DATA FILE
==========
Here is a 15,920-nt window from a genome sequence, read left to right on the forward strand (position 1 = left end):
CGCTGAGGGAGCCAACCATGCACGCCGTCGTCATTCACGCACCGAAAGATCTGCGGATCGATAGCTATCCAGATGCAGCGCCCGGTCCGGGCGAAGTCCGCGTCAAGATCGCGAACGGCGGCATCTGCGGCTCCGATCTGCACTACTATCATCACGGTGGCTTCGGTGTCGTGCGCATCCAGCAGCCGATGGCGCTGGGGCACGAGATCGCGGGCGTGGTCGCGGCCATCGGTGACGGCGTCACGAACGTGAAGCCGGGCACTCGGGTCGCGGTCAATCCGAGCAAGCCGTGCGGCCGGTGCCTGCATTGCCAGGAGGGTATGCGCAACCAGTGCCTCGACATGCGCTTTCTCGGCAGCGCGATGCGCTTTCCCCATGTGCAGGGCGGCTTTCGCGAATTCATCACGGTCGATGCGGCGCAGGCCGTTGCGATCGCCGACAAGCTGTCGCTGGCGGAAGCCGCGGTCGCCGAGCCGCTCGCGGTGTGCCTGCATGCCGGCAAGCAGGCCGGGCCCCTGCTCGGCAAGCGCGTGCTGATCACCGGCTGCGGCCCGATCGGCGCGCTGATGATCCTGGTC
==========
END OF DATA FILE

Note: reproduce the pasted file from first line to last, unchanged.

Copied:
Here is a 15,920-nt window from a genome sequence, read left to right on the forward strand (position 1 = left end):
CGCTGAGGGAGCCAACCATGCACGCCGTCGTCATTCACGCACCGAAAGATCTGCGGATCGATAGCTATCCAGATGCAGCGCCCGGTCCGGGCGAAGTCCGCGTCAAGATCGCGAACGGCGGCATCTGCGGCTCCGATCTGCACTACTATCATCACGGTGGCTTCGGTGTCGTGCGCATCCAGCAGCCGATGGCGCTGGGGCACGAGATCGCGGGCGTGGTCGCGGCCATCGGTGACGGCGTCACGAACGTGAAGCCGGGCACTCGGGTCGCGGTCAATCCGAGCAAGCCGTGCGGCCGGTGCCTGCATTGCCAGGAGGGTATGCGCAACCAGTGCCTCGACATGCGCTTTCTCGGCAGCGCGATGCGCTTTCCCCATGTGCAGGGCGGCTTTCGCGAATTCATCACGGTCGATGCGGCGCAGGCCGTTGCGATCGCCGACAAGCTGTCGCTGGCGGAAGCCGCGGTCGCCGAGCCGCTCGCGGTGTGCCTGCATGCCGGCAAGCAGGCCGGGCCCCTGCTCGGCAAGCGCGTGCTGATCACCGGCTGCGGCCCGATCGGCGCGCTGATGATCCTGGTC